No, they’re not the same! Often, they’re mistakenly interchanged. We’ll tell you the difference.
No, allergies are not harmless as such. While they may range from mild to severe, they are a serious problem and should not be ignored. Untreated allergies affect quality of life. Allergic rhinitis (hay fever) for example, results in poor quality sleep, fatigue and daytime sleepiness. Untreated allergies can also worsen other chronic respiratory problems such as asthma, sinusitis and skin disorders such as eczema and urticaria (hives). Some allergies to foods, drugs and insect stings can lead to a potentially life-threatening reaction called anaphylaxis.
That’s a little unlikely. In a pollen allergy, it’s not the pollen of flowers that are the culprit. Those are large and sticky, do not blow very far, and require birds and bees for pollination. Therefore, when people complain that scented flowers trouble them, it is usually due to chemical irritation from the perfume that makes them sneeze. The pollens made by trees, grasses, and weeds are usually to blame for pollen allergies, but there are some flowers that should be avoided.
If the kind of allergy you’re trying to escape is pollen, house dust mite, animal dander and mold spores, moving away from the source of allergen (like landlocked area to a coast) may temporarily relieve allergies. Unfortunately, allergic people are also prone to developing new allergies, and often symptoms reappear within a few years with exposure to new plants, or other sources of allergens such as molds or house dust mites. Certain allergens are more prevalent in certain regions, but it is said that allergy sufferers are predisposed to developing allergies regardless of their environment.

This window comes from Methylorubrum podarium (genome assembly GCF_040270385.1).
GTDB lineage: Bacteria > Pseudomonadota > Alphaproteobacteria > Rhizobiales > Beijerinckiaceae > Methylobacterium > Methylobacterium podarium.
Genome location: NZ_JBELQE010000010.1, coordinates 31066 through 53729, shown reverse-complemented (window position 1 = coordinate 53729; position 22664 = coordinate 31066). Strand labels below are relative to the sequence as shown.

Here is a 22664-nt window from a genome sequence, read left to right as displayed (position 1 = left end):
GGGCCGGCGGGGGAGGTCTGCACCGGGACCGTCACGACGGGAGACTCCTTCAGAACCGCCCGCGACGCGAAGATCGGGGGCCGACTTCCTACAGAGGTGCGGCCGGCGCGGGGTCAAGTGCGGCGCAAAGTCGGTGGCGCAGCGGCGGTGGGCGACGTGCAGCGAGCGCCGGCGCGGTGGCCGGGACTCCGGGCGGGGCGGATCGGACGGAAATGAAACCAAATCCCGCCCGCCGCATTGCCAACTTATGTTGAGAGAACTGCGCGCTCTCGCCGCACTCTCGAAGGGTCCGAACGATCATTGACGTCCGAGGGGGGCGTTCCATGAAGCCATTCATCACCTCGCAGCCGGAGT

It’s not the fur but a specific protein produced in the animal’s skin and, to a lesser extent, urine and saliva. When you pet or brush them, or if the pet rubs up against furniture or people, microscopic flakes of skin (called dander) become airborne. However, since short-haired pets have less hair to shed, they send less dander into the air and are preferable for those with pet allergies.
Restraining your diet to organic food is no guarantee that you'll avoid food allergies. In fact, some of the most allergenic foods are natural and unprocessed foods such as cow's milk, eggs, peanuts, wheat, soybeans, fish and shellfish.
There are ways to manage allergies, but unfortunately no cure for them. With appropriate diagnosis and management, however, most asthma and allergy sufferers will lead normal, active lives with just a little effort.
Allergies can unfortunately last for many years. Allergic reactions to cow's milk, soy or egg in infants often resolve by the time a child enters kindergarten, but others (such as peanut, or seafood) can persist for life.
Carpets, linens, upholstery, mattresses, etc. contain house dust mites and their allergenic fecal particles. Regular vacuuming and washing of these are recommended as that will reduce, though not entirely omit, the number of dust mites.
Environmental factors may be contributing to higher pollen levels, but that's only part of the picture. Genes have a role to play too. Researchers believe that the upside to this link could possibly help identify new therapies for allergic diseases.